“The best evidence of our strength? People are moving here. They want our quality of life, our job creating environment and our low taxes. Our population growth and in-migration statistics are well above the national average. Families and businesses from around the nation are attracted by our low regulation and our newly reform-minded education system.

Our manufacturing sector remains remarkably strong and well ahead of the nation at large. Our private sector employment is rising and our state’s unemployment, while not at the rate we would like to see, has fallen at a rate faster than the nation’s.

Not only did we boast of our low taxes and our pro-business climate, we made clear our state government’s fiscal house is in order. If this recession continues or if the federal government ends up pulling the rug out from underneath us, we will have the structure in place to withstand the hit — far better and for far longer than many other states.

For instance, Tennessee’s unemployment trust fund stands at $381 million and we are one of only six states that have no outstanding obligation to the federal government. Our fund is in position to grow and protect us against a prolonged recession.

While other states are treading water, we were able to tell the rating agency analysts that the budget we passed this past spring contains $1.1 billion less in federal funding than the previous year and restored $70.4 million to our rainy day fund. Our budget is balanced on a current and reoccurring basis. Perhaps most important is the fact that our budget passed unanimously. Even Tennessee Democrats conceded that our conservative budgeting practices are best.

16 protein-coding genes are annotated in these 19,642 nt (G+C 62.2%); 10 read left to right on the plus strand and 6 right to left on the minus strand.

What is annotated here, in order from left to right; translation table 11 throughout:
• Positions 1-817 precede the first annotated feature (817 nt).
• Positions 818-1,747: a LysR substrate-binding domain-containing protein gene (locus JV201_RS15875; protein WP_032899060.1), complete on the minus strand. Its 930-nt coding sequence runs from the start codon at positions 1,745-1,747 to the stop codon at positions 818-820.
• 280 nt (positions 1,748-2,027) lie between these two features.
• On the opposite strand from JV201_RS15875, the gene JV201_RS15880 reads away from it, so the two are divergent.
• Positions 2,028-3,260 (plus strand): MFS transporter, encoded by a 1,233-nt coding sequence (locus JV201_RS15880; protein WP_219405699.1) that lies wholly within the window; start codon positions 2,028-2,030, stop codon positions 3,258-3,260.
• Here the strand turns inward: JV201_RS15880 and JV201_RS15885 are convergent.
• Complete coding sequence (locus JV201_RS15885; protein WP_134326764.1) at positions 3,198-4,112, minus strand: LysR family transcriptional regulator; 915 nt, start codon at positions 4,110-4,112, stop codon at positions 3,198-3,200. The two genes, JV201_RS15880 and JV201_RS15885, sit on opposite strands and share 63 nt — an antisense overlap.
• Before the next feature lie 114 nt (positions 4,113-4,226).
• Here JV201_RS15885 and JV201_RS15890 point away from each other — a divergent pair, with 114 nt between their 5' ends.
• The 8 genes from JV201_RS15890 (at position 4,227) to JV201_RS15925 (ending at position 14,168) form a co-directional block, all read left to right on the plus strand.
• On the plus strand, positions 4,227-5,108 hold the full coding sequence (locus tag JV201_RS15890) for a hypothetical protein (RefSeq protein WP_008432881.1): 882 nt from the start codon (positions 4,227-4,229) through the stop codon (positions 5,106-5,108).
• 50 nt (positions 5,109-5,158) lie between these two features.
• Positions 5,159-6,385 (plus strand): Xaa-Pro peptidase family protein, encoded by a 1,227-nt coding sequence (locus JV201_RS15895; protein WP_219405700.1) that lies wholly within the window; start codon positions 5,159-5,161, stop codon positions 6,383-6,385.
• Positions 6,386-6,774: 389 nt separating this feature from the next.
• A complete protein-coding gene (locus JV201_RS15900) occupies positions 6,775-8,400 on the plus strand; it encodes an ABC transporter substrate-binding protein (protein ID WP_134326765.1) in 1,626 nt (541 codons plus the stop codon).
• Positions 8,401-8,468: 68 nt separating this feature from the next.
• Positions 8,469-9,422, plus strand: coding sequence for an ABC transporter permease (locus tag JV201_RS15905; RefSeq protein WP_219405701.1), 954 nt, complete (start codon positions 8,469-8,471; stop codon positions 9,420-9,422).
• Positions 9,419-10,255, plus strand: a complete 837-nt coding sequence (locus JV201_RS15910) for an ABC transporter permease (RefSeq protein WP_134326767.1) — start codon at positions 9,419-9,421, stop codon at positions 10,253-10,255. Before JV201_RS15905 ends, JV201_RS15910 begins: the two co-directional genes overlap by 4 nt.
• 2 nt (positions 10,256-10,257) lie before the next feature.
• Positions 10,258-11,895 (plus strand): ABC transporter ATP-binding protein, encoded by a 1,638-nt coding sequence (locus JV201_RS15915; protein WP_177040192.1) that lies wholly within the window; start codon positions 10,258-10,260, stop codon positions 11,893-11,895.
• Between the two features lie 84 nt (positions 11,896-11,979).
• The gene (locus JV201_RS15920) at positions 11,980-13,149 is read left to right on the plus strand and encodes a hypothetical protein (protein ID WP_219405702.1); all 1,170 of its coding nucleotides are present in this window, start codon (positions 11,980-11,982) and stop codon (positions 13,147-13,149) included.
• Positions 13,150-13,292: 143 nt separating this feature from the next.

Our sales tax growth rate is up almost 50% over last year and August marked the 13th consecutive month in which total tax collections surpassed our budgeted estimates. Tennessee’s economy and tax revenue maintains low volatility relative to other AAA rated states.”

Analyst: First Horizon exposure in FHFA lawsuit is less than $125M, worst-case

Wunderlich Securities Inc. bank analyst Kevin Reynolds published a research report Monday related to the lawsuit against First Horizon National Corp. that was filed Sept. 2.

The Federal Housing Finance Agency sued 17 banks, including Memphis-based First Horizon, which is the parent company of First Tennessee Bank. The suit against FHN was over $883 million in residential mortgage-backed securities issued to Fannie Mae and Freddie Mac in connection with five First Horizon-sponsored and First Horizon-underwritten securitizations.

But only $379 million of that amount is still outstanding, Reynolds noted.

“At present, the outstanding remaining balance on these MBS is just $379 million, of which $300 million is performing and $79 million is 90 days or more past due,” Reynolds wrote.

“In our opinion, the worst-case scenario for FHN in this lawsuit is a ‘cost’ of less than $125 million, which includes both the $34 million in cumulative losses to Fannie and Freddie thus far plus a write-down of the $79 million in nonperforming balances, if the company had to repurchase the remaining balance of these five tranches.”

Dansette